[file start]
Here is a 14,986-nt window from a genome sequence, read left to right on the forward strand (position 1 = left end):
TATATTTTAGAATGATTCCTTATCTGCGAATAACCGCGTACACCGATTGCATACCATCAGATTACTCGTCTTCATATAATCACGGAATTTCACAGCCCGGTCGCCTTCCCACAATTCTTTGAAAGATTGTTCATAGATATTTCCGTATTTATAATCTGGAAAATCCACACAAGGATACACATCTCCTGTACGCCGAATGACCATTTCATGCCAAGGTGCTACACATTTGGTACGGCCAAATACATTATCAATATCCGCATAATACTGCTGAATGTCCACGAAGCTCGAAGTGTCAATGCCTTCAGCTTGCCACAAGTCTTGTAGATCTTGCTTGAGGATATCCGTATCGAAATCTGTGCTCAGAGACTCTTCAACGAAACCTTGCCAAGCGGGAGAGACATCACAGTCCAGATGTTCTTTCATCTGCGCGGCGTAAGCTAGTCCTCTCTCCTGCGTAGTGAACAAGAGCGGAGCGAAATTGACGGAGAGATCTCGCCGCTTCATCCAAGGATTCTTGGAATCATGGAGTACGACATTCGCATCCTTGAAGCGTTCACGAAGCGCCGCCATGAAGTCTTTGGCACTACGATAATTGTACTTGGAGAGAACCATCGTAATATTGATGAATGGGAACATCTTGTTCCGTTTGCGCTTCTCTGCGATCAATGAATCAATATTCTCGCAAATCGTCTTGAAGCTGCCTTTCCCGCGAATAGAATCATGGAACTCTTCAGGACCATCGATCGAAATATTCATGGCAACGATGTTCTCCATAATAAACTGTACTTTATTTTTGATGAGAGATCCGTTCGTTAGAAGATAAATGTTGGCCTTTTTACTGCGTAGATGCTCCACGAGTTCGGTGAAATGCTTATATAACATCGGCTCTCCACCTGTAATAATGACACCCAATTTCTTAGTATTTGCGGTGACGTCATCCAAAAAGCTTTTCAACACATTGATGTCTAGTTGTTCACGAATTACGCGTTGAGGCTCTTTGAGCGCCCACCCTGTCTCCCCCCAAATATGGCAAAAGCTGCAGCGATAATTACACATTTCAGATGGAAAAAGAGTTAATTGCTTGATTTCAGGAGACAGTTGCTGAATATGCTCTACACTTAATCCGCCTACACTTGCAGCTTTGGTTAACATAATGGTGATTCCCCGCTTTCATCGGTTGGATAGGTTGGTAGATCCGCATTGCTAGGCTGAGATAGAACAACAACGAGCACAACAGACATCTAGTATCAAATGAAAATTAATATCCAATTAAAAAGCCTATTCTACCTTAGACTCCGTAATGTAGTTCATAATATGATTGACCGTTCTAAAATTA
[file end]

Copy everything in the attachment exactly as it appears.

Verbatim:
Here is a 14,986-nt window from a genome sequence, read left to right on the forward strand (position 1 = left end):
TATATTTTAGAATGATTCCTTATCTGCGAATAACCGCGTACACCGATTGCATACCATCAGATTACTCGTCTTCATATAATCACGGAATTTCACAGCCCGGTCGCCTTCCCACAATTCTTTGAAAGATTGTTCATAGATATTTCCGTATTTATAATCTGGAAAATCCACACAAGGATACACATCTCCTGTACGCCGAATGACCATTTCATGCCAAGGTGCTACACATTTGGTACGGCCAAATACATTATCAATATCCGCATAATACTGCTGAATGTCCACGAAGCTCGAAGTGTCAATGCCTTCAGCTTGCCACAAGTCTTGTAGATCTTGCTTGAGGATATCCGTATCGAAATCTGTGCTCAGAGACTCTTCAACGAAACCTTGCCAAGCGGGAGAGACATCACAGTCCAGATGTTCTTTCATCTGCGCGGCGTAAGCTAGTCCTCTCTCCTGCGTAGTGAACAAGAGCGGAGCGAAATTGACGGAGAGATCTCGCCGCTTCATCCAAGGATTCTTGGAATCATGGAGTACGACATTCGCATCCTTGAAGCGTTCACGAAGCGCCGCCATGAAGTCTTTGGCACTACGATAATTGTACTTGGAGAGAACCATCGTAATATTGATGAATGGGAACATCTTGTTCCGTTTGCGCTTCTCTGCGATCAATGAATCAATATTCTCGCAAATCGTCTTGAAGCTGCCTTTCCCGCGAATAGAATCATGGAACTCTTCAGGACCATCGATCGAAATATTCATGGCAACGATGTTCTCCATAATAAACTGTACTTTATTTTTGATGAGAGATCCGTTCGTTAGAAGATAAATGTTGGCCTTTTTACTGCGTAGATGCTCCACGAGTTCGGTGAAATGCTTATATAACATCGGCTCTCCACCTGTAATAATGACACCCAATTTCTTAGTATTTGCGGTGACGTCATCCAAAAAGCTTTTCAACACATTGATGTCTAGTTGTTCACGAATTACGCGTTGAGGCTCTTTGAGCGCCCACCCTGTCTCCCCCCAAATATGGCAAAAGCTGCAGCGATAATTACACATTTCAGATGGAAAAAGAGTTAATTGCTTGATTTCAGGAGACAGTTGCTGAATATGCTCTACACTTAATCCGCCTACACTTGCAGCTTTGGTTAACATAATGGTGATTCCCCGCTTTCATCGGTTGGATAGGTTGGTAGATCCGCATTGCTAGGCTGAGATAGAACAACAACGAGCACAACAGACATCTAGTATCAAATGAAAATTAATATCCAATTAAAAAGCCTATTCTACCTTAGACTCCGTAATGTAGTTCATAATATGATTGACCGTTCTAAAATTA